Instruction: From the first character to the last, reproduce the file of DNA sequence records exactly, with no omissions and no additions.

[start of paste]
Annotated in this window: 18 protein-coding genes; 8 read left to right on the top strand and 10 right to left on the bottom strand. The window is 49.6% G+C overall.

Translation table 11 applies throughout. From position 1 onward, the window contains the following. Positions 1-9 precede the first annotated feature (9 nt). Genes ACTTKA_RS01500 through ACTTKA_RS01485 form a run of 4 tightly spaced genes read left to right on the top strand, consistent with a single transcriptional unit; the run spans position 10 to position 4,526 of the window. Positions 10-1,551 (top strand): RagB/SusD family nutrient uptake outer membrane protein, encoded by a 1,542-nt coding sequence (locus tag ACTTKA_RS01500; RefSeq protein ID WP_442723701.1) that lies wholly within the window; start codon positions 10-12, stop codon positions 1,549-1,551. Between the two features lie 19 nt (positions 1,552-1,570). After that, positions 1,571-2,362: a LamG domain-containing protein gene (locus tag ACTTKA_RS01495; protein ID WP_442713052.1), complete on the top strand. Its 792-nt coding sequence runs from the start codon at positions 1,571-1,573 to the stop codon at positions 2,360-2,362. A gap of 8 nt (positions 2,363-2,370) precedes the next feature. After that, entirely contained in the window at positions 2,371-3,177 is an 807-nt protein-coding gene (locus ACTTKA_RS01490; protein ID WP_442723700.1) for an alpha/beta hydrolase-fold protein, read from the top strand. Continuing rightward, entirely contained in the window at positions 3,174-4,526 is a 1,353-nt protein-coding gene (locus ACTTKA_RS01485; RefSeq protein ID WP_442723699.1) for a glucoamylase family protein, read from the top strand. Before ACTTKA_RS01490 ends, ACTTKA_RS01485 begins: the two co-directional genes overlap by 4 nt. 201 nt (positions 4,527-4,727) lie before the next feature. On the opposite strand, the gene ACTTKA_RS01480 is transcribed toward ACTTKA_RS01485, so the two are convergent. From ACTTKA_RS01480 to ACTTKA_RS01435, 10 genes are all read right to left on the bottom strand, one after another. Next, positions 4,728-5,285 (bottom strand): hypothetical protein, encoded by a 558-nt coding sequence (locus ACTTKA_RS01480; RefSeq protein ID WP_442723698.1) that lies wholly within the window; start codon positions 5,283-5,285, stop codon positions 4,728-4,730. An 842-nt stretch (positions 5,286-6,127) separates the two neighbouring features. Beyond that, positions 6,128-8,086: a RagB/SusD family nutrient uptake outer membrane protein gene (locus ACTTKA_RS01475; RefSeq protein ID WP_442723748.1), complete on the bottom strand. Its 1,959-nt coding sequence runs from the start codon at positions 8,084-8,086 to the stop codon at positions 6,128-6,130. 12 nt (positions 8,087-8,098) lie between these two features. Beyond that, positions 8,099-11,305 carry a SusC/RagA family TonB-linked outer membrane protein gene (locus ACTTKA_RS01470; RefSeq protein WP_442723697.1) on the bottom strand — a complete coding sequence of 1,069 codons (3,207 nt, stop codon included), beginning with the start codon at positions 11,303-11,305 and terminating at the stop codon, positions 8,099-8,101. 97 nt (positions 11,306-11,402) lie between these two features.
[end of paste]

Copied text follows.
Annotated in this window: 18 protein-coding genes; 8 read left to right on the top strand and 10 right to left on the bottom strand. The window is 49.6% G+C overall.

Translation table 11 applies throughout. From position 1 onward, the window contains the following. Positions 1-9 precede the first annotated feature (9 nt). Genes ACTTKA_RS01500 through ACTTKA_RS01485 form a run of 4 tightly spaced genes read left to right on the top strand, consistent with a single transcriptional unit; the run spans position 10 to position 4,526 of the window. Positions 10-1,551 (top strand): RagB/SusD family nutrient uptake outer membrane protein, encoded by a 1,542-nt coding sequence (locus tag ACTTKA_RS01500; RefSeq protein ID WP_442723701.1) that lies wholly within the window; start codon positions 10-12, stop codon positions 1,549-1,551. Between the two features lie 19 nt (positions 1,552-1,570). After that, positions 1,571-2,362: a LamG domain-containing protein gene (locus tag ACTTKA_RS01495; protein ID WP_442713052.1), complete on the top strand. Its 792-nt coding sequence runs from the start codon at positions 1,571-1,573 to the stop codon at positions 2,360-2,362. A gap of 8 nt (positions 2,363-2,370) precedes the next feature. After that, entirely contained in the window at positions 2,371-3,177 is an 807-nt protein-coding gene (locus ACTTKA_RS01490; protein ID WP_442723700.1) for an alpha/beta hydrolase-fold protein, read from the top strand. Continuing rightward, entirely contained in the window at positions 3,174-4,526 is a 1,353-nt protein-coding gene (locus ACTTKA_RS01485; RefSeq protein ID WP_442723699.1) for a glucoamylase family protein, read from the top strand. Before ACTTKA_RS01490 ends, ACTTKA_RS01485 begins: the two co-directional genes overlap by 4 nt. 201 nt (positions 4,527-4,727) lie before the next feature. On the opposite strand, the gene ACTTKA_RS01480 is transcribed toward ACTTKA_RS01485, so the two are convergent. From ACTTKA_RS01480 to ACTTKA_RS01435, 10 genes are all read right to left on the bottom strand, one after another. Next, positions 4,728-5,285 (bottom strand): hypothetical protein, encoded by a 558-nt coding sequence (locus ACTTKA_RS01480; RefSeq protein ID WP_442723698.1) that lies wholly within the window; start codon positions 5,283-5,285, stop codon positions 4,728-4,730. An 842-nt stretch (positions 5,286-6,127) separates the two neighbouring features. Beyond that, positions 6,128-8,086: a RagB/SusD family nutrient uptake outer membrane protein gene (locus ACTTKA_RS01475; RefSeq protein ID WP_442723748.1), complete on the bottom strand. Its 1,959-nt coding sequence runs from the start codon at positions 8,084-8,086 to the stop codon at positions 6,128-6,130. 12 nt (positions 8,087-8,098) lie between these two features. Beyond that, positions 8,099-11,305 carry a SusC/RagA family TonB-linked outer membrane protein gene (locus ACTTKA_RS01470; RefSeq protein WP_442723697.1) on the bottom strand — a complete coding sequence of 1,069 codons (3,207 nt, stop codon included), beginning with the start codon at positions 11,303-11,305 and terminating at the stop codon, positions 8,099-8,101. 97 nt (positions 11,306-11,402) lie between these two features.